access to report emergencies and request emergency assistance.
In early August of 1992, the State of New Jersey hosted the National
Governors Association in Princeton, NJ This conference serves
as the primary meeting for the National Governors Association
where the States chief executives adopt national policy positions.
The Division of State Police was responsible for providing overall
security for this meeting. This included security for all attendees,
housing, meetings and social events.
Planning for this event began a year prior to the event. The Division
utilized the Incident Command System to manage the various functions
during this time period.
In October 1992, the New Jersey State Police Museum and Learning
Center, located at Division Headquarters, was dedicated and opened
to the public.
The center is partially housed in one of the Divisions oldest
and most historic structures. The log cabin was constructed in 1934
as a CWA (Civilian Works Administration) Project and was originally
used as a dormitory and classroom for State Police recruit training.
The Museum and Learning Center provides the opportunity to learn
the distinguished history of the nations most diversified
state law enforcement agency.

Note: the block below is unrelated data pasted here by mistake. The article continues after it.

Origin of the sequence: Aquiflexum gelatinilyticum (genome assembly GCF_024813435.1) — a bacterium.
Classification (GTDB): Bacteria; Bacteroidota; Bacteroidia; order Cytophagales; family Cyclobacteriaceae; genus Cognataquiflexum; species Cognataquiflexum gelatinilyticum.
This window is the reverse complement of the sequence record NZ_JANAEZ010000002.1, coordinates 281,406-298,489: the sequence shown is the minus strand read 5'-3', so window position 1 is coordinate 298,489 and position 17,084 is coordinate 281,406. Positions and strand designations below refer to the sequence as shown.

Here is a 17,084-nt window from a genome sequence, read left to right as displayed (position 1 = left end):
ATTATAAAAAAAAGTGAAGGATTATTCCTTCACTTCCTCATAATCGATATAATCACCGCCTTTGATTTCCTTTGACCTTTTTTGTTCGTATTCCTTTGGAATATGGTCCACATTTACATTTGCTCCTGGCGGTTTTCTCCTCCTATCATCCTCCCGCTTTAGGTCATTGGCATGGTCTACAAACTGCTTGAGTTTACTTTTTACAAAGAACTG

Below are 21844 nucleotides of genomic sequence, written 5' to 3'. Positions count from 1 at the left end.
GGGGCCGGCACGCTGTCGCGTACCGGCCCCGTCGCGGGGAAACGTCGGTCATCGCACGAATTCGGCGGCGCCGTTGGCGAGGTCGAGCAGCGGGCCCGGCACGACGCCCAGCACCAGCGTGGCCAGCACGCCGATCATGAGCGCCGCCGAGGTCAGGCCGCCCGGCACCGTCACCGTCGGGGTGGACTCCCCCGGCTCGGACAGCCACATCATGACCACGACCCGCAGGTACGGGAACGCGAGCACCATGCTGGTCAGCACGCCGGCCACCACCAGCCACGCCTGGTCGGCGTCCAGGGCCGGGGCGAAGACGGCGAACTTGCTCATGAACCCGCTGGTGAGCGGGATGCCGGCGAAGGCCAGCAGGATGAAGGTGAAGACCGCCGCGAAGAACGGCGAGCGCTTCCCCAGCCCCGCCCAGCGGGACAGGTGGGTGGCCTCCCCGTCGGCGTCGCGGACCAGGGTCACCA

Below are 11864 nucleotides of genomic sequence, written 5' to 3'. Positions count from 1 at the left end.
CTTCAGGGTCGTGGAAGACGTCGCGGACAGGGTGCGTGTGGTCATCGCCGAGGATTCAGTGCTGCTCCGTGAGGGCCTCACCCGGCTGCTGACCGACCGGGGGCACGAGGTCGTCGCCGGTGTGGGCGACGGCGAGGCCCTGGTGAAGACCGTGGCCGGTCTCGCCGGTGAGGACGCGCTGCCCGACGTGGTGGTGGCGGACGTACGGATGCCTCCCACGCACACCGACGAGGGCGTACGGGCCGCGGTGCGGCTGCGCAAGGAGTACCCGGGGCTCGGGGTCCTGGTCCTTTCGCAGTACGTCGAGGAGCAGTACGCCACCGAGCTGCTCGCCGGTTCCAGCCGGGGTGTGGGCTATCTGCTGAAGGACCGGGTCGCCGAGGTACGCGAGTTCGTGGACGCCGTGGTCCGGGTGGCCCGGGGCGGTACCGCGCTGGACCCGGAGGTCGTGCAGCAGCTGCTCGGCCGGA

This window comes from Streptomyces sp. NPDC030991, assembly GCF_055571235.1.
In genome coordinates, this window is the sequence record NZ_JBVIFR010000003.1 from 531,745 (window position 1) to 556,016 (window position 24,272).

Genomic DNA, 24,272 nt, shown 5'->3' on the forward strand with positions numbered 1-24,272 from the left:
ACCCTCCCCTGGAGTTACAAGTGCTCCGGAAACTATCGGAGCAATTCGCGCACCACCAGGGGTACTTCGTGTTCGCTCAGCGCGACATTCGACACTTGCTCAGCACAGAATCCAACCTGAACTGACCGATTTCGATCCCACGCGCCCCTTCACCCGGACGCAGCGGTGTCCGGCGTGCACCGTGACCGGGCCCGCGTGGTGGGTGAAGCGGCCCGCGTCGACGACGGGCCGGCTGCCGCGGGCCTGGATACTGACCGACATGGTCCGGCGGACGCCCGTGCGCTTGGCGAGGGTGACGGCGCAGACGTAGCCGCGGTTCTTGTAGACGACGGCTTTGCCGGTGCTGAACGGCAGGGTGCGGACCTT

In April 1993, the Division established new educational standards
for entry into the New Jersey State Police. For the first time,
college credits were required, the first educational upgrade since
a high school diploma was made mandatory in 1936.
These new educational requirements stated that candidates must have
a bachelors degree from an accredited college or university.
The Division will accept 60 credit hours only for individuals who,
have at least two years of active duty military service or who have
two years of active full time law enforcement experience.
On July 26 through 29, 1993, the Division hosted the International
Association of Chiefs of Police, Division of State and Provincial
Police, North Atlantic Regional Conference in Absecon, New Jersey.
This conference brought together superintendents and representatives
from 12 North Atlantic States as well as the Royal Canadian Mounted
On June 9, 1994, Colonel Carl A. Williams was sworn in as the 11th
Superintendent of the New Jersey State Police.
From early June through July 13, the World Cup `94 soccer games
were played in Giants Stadium in East Rutherford, New Jersey.
The planning for this security detail began two years prior to the
first game and required the Division to provide a full-time contingent
of personnel to coordinate all aspects of this operation.
The World Cup Games attracted many dignitaries from all over the
world. Security for all of the dignitaries was provided by the State
Police in conjunction with the United States Secret Service and
the Department of State.
The planning, training, and cooperative efforts of all of the participating
agencies involved in World Cup `94 were the key ingredients to a
successful operation which attracted 555,000 fans for seven games.
In October 1995, the Division of State Police provided a large contingent
of Troopers as security for Pope John Paul II on his travels in
North Jersey. The largest detail of Division personnel was utilized
at Giants Stadium, where the Pope said mass for 76,000 people.